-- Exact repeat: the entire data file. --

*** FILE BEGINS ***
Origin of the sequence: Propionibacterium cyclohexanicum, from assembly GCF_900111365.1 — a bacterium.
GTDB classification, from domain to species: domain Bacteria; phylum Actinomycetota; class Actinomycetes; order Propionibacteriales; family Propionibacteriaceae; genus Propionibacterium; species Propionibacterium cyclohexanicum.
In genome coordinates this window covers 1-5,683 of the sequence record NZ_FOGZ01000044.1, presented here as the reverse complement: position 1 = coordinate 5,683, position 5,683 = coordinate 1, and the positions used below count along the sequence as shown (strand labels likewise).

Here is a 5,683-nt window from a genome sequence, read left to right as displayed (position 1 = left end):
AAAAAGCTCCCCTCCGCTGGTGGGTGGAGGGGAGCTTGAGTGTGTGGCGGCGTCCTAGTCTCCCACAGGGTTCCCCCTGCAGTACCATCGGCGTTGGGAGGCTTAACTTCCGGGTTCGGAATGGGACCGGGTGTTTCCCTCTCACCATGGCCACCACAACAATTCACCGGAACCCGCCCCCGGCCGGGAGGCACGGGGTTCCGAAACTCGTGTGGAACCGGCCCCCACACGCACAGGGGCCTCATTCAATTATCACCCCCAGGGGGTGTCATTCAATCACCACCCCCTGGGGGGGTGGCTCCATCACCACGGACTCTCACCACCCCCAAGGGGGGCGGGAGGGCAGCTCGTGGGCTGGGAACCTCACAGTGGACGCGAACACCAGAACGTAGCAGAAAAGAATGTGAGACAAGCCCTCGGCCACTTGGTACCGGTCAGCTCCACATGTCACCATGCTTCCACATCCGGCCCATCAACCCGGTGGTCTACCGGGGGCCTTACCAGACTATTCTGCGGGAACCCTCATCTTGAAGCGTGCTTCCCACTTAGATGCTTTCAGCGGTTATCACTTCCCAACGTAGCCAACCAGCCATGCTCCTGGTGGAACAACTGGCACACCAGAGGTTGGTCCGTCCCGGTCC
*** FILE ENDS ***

Origin of the sequence: Propionibacterium cyclohexanicum, from assembly GCF_900111365.1 — a bacterium.
GTDB classification, from domain to species: domain Bacteria; phylum Actinomycetota; class Actinomycetes; order Propionibacteriales; family Propionibacteriaceae; genus Propionibacterium; species Propionibacterium cyclohexanicum.
In genome coordinates this window covers 1-5,683 of the sequence record NZ_FOGZ01000044.1, presented here as the reverse complement: position 1 = coordinate 5,683, position 5,683 = coordinate 1, and the positions used below count along the sequence as shown (strand labels likewise).

Here is a 5,683-nt window from a genome sequence, read left to right as displayed (position 1 = left end):
AAAAAGCTCCCCTCCGCTGGTGGGTGGAGGGGAGCTTGAGTGTGTGGCGGCGTCCTAGTCTCCCACAGGGTTCCCCCTGCAGTACCATCGGCGTTGGGAGGCTTAACTTCCGGGTTCGGAATGGGACCGGGTGTTTCCCTCTCACCATGGCCACCACAACAATTCACCGGAACCCGCCCCCGGCCGGGAGGCACGGGGTTCCGAAACTCGTGTGGAACCGGCCCCCACACGCACAGGGGCCTCATTCAATTATCACCCCCAGGGGGTGTCATTCAATCACCACCCCCTGGGGGGGTGGCTCCATCACCACGGACTCTCACCACCCCCAAGGGGGGCGGGAGGGCAGCTCGTGGGCTGGGAACCTCACAGTGGACGCGAACACCAGAACGTAGCAGAAAAGAATGTGAGACAAGCCCTCGGCCACTTGGTACCGGTCAGCTCCACATGTCACCATGCTTCCACATCCGGCCCATCAACCCGGTGGTCTACCGGGGGCCTTACCAGACTATTCTGCGGGAACCCTCATCTTGAAGCGTGCTTCCCACTTAGATGCTTTCAGCGGTTATCACTTCCCAACGTAGCCAACCAGCCATGCTCCTGGTGGAACAACTGGCACACCAGAGGTTGGTCCGTCCCGGTCC